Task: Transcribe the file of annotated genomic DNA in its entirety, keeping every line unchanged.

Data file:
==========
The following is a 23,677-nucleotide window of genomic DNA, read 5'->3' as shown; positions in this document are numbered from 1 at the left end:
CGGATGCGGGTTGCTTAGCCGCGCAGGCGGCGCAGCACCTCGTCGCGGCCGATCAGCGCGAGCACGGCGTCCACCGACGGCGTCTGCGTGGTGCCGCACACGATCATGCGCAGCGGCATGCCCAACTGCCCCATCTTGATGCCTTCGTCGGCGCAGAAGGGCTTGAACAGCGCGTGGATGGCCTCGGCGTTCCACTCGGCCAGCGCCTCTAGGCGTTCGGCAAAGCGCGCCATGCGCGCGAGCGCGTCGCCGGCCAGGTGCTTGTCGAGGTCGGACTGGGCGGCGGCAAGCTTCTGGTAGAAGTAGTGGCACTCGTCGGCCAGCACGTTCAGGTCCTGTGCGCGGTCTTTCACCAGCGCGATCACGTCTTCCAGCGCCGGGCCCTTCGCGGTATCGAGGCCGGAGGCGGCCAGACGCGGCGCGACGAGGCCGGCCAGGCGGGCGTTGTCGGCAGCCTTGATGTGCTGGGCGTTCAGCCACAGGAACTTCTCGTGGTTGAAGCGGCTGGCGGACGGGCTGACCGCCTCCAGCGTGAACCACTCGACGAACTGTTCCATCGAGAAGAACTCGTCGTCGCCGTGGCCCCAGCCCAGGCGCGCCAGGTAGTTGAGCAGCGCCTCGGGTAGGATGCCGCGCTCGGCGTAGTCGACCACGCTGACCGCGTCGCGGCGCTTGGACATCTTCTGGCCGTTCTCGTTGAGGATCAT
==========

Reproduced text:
The following is a 23,677-nucleotide window of genomic DNA, read 5'->3' as shown; positions in this document are numbered from 1 at the left end:
CGGATGCGGGTTGCTTAGCCGCGCAGGCGGCGCAGCACCTCGTCGCGGCCGATCAGCGCGAGCACGGCGTCCACCGACGGCGTCTGCGTGGTGCCGCACACGATCATGCGCAGCGGCATGCCCAACTGCCCCATCTTGATGCCTTCGTCGGCGCAGAAGGGCTTGAACAGCGCGTGGATGGCCTCGGCGTTCCACTCGGCCAGCGCCTCTAGGCGTTCGGCAAAGCGCGCCATGCGCGCGAGCGCGTCGCCGGCCAGGTGCTTGTCGAGGTCGGACTGGGCGGCGGCAAGCTTCTGGTAGAAGTAGTGGCACTCGTCGGCCAGCACGTTCAGGTCCTGTGCGCGGTCTTTCACCAGCGCGATCACGTCTTCCAGCGCCGGGCCCTTCGCGGTATCGAGGCCGGAGGCGGCCAGACGCGGCGCGACGAGGCCGGCCAGGCGGGCGTTGTCGGCAGCCTTGATGTGCTGGGCGTTCAGCCACAGGAACTTCTCGTGGTTGAAGCGGCTGGCGGACGGGCTGACCGCCTCCAGCGTGAACCACTCGACGAACTGTTCCATCGAGAAGAACTCGTCGTCGCCGTGGCCCCAGCCCAGGCGCGCCAGGTAGTTGAGCAGCGCCTCGGGTAGGATGCCGCGCTCGGCGTAGTCGACCACGCTGACCGCGTCGCGGCGCTTGGACATCTTCTGGCCGTTCTCGTTGAGGATCAT